Engineer dispute: Tesla vs Edison
The Tesla–Edison engineer controversy is a popular topic of discussion among cultural circles, especially electric engineers, but which layman would not have heard of the greatest scientific conflict of the nineteenth century, which enthusiastically fueled the discussion of electrical safety and efficiency, and had become the greatest propaganda campaign of the time which raised dust.
DC (direct current, Edison Electric Light Company) or AC (alternate current, Westinghouse Electric Company) should be the standard that provides the world’s electricity supply?
The root of the problem
Tesla, the engineer had been concerned with the problem of how to make the DC current more efficient or what other ways there are to make it possible to provide power: since the DC power could not be sent to long distances, so it would have been necessary to build a powerhouse at every residential district which is absurd.
In 1884, finally, the electrical engineer, physicist Tesla moved to New York in order to work at Edison’s firm as an electrical engineer. Tesla was a great admirer of Edison at that time. In 1885, Tesla told Edison that he could improve the currently inefficient engine and generator of the plant. Edison thought that Tesla’s ideas were “wonderful” and “very practical,” and seemingly offered him fifty thousand dollars (equivalent to about $ 1 million today) if he could do it. Tesla did the job, but Edison was not only a great inventor, but an extraordinary humorist as well. The $ 50,000 offer was just a joke, Tesla’s reward meant $ 10 payrise. Contrary to Edison, Tesla was not the typical businessman, he was a strange scientist and engineer. As capitalism in Edison’s blood, he exploited Tesla’s weakness. Tesla quitted the job in response.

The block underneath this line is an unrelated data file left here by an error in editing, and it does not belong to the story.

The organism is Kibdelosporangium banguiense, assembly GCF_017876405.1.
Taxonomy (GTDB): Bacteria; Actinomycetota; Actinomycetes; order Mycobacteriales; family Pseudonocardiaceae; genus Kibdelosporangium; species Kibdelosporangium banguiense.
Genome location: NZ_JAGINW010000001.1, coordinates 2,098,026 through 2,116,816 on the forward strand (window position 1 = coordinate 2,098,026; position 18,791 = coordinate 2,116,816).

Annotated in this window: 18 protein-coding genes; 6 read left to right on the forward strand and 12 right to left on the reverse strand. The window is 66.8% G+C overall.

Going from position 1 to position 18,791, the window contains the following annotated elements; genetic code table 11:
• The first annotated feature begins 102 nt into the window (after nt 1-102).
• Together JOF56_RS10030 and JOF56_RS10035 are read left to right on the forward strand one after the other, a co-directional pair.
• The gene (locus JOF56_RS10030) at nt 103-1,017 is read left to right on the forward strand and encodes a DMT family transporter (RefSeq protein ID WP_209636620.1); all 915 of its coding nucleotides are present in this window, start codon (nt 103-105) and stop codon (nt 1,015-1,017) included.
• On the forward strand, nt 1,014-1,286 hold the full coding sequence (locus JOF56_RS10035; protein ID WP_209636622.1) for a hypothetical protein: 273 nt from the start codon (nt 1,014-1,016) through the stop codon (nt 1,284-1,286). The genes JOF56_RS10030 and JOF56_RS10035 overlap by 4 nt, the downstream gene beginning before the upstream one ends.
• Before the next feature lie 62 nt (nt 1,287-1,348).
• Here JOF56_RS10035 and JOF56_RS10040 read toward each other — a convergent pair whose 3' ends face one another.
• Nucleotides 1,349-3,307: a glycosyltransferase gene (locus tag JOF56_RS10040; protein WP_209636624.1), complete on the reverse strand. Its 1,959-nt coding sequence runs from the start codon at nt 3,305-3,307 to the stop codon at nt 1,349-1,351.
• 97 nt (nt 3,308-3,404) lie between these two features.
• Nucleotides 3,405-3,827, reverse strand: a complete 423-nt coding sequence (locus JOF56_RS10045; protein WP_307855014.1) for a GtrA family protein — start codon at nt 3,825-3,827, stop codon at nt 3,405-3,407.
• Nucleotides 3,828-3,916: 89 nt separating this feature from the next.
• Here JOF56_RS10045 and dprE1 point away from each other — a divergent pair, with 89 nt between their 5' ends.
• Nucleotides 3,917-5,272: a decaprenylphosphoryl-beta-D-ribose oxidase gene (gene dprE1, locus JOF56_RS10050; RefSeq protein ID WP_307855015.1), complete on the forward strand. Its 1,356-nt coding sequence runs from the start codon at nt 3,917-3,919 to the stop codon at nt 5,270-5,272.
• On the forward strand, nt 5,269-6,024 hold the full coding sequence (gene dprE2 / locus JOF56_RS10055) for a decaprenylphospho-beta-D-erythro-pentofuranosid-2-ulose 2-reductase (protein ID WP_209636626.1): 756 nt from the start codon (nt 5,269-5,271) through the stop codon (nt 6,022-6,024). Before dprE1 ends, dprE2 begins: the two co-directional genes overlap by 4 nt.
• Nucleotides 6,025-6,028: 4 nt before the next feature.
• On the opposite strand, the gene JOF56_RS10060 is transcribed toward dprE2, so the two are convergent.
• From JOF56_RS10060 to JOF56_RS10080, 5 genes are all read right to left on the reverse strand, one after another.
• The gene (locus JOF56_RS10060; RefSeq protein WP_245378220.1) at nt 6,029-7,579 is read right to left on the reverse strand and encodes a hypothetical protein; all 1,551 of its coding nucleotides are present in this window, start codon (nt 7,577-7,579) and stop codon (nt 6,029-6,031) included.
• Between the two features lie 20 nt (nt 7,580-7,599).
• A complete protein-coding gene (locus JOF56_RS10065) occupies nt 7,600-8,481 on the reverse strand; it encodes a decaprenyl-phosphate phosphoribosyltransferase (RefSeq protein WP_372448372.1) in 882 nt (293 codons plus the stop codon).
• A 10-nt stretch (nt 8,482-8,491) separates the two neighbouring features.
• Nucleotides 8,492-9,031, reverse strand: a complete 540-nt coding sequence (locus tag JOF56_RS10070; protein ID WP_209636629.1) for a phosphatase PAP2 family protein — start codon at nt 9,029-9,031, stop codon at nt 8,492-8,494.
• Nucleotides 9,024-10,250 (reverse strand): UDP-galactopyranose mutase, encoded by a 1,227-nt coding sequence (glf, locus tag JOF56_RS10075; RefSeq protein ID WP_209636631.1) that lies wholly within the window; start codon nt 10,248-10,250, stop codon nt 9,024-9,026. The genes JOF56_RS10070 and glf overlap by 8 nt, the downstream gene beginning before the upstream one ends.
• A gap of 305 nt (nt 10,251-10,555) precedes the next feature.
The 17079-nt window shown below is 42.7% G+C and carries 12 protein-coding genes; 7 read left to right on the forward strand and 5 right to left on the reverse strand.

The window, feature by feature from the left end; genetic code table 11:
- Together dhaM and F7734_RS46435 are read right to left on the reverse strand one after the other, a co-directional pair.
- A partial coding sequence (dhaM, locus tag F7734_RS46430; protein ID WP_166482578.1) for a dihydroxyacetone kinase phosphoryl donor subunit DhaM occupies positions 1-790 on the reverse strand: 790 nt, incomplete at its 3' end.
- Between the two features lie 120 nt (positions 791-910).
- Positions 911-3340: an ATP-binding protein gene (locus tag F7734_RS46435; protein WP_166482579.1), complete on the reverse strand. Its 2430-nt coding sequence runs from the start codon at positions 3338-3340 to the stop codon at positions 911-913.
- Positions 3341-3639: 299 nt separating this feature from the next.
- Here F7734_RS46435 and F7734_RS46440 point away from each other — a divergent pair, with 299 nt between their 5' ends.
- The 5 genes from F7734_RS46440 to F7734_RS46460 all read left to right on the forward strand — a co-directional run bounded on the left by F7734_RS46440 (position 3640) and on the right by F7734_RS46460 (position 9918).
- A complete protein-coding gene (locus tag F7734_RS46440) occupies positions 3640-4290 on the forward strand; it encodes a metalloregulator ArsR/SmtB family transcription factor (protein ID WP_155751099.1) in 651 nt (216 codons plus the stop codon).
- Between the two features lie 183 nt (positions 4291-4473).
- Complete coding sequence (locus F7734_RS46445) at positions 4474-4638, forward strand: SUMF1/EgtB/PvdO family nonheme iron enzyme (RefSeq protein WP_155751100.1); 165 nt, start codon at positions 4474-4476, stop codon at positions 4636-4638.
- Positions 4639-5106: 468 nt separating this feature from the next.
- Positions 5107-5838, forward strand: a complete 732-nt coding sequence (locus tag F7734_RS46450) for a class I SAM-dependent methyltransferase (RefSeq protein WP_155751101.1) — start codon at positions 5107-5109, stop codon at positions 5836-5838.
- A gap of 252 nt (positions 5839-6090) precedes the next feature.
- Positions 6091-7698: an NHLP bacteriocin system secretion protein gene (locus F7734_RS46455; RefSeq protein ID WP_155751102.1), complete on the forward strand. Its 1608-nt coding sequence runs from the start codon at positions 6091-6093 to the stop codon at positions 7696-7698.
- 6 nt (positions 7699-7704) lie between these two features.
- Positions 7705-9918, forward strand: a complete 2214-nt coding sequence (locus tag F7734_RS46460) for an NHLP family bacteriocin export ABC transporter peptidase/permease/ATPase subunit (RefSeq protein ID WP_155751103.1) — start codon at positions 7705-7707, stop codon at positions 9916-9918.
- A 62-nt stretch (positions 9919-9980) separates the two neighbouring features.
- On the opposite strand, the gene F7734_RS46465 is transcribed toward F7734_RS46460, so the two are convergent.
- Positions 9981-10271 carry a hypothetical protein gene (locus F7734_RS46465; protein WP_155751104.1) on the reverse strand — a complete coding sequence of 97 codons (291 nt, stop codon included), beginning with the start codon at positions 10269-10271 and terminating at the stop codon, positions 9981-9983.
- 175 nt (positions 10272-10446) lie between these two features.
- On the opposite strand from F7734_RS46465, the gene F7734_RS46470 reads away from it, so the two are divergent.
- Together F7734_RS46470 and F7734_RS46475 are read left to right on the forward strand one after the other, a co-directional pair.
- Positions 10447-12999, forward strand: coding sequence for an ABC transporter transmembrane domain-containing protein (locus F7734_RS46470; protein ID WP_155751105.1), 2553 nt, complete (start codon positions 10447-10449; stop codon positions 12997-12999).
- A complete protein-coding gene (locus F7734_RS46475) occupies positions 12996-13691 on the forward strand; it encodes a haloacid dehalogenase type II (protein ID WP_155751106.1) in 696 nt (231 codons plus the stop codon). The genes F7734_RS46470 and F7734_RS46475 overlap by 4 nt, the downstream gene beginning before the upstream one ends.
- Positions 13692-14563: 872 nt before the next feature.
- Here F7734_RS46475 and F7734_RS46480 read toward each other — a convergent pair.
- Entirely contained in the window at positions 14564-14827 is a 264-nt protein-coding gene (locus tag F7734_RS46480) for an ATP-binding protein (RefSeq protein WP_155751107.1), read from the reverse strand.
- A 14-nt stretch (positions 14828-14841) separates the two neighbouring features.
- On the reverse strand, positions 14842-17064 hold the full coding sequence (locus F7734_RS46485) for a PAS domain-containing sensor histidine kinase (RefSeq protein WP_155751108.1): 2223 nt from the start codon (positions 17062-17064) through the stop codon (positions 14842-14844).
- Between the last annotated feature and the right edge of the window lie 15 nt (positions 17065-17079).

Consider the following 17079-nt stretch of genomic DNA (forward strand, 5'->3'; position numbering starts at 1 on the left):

The War of Currents
After Tesla quitted, he collected enough money to set up the Tesla Electric Light Company, where he patented his AC generators, wires, transformers and motors. He sold most of his patents to George Westinghouse, who was also Edison’s rival.
Edison and George Westinghouse / Tesla then got into a public conflict with eachother regarding the use of electricity, since Edison was the DC, while Tesla was on the alternate current party. It was the so-called War of the Currents.
To demonize the alternate current, Edison built upon people’s empathy. He chose an unusual and cruel method: he was trying to publicly demonstrate the dangers of the alternating current by killing stray dogs and circus elephants by electrocution.
Eventually, George Westinghouse built a power plant in the Niagara Falls to secure the power supply in New York, symbolizing the superiority of AC compared to Edison’s direct current, since alternate current is the state-of-the-art electrical power transmission. This was the end of the debate.